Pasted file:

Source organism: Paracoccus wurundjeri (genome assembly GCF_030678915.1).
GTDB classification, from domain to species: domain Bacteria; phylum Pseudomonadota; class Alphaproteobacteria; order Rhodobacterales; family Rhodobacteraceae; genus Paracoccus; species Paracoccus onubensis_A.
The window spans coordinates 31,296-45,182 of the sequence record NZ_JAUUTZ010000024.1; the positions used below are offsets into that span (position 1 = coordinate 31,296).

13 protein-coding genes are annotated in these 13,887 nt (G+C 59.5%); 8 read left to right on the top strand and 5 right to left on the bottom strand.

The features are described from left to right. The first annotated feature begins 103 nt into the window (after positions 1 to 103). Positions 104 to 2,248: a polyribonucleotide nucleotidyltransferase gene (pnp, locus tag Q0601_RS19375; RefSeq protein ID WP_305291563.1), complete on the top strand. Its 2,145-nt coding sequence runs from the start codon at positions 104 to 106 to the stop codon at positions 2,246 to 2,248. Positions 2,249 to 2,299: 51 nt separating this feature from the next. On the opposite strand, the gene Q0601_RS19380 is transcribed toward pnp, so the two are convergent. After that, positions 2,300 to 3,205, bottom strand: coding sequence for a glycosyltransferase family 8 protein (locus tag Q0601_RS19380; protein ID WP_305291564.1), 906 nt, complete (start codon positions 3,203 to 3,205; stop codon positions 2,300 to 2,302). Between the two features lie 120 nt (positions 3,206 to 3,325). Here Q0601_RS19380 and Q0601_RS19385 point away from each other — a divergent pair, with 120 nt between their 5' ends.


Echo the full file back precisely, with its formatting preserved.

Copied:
Source organism: Paracoccus wurundjeri (genome assembly GCF_030678915.1).
GTDB classification, from domain to species: domain Bacteria; phylum Pseudomonadota; class Alphaproteobacteria; order Rhodobacterales; family Rhodobacteraceae; genus Paracoccus; species Paracoccus onubensis_A.
The window spans coordinates 31,296-45,182 of the sequence record NZ_JAUUTZ010000024.1; the positions used below are offsets into that span (position 1 = coordinate 31,296).

13 protein-coding genes are annotated in these 13,887 nt (G+C 59.5%); 8 read left to right on the top strand and 5 right to left on the bottom strand.

The features are described from left to right. The first annotated feature begins 103 nt into the window (after positions 1 to 103). Positions 104 to 2,248: a polyribonucleotide nucleotidyltransferase gene (pnp, locus tag Q0601_RS19375; RefSeq protein ID WP_305291563.1), complete on the top strand. Its 2,145-nt coding sequence runs from the start codon at positions 104 to 106 to the stop codon at positions 2,246 to 2,248. Positions 2,249 to 2,299: 51 nt separating this feature from the next. On the opposite strand, the gene Q0601_RS19380 is transcribed toward pnp, so the two are convergent. After that, positions 2,300 to 3,205, bottom strand: coding sequence for a glycosyltransferase family 8 protein (locus tag Q0601_RS19380; protein ID WP_305291564.1), 906 nt, complete (start codon positions 3,203 to 3,205; stop codon positions 2,300 to 2,302). Between the two features lie 120 nt (positions 3,206 to 3,325). Here Q0601_RS19380 and Q0601_RS19385 point away from each other — a divergent pair, with 120 nt between their 5' ends.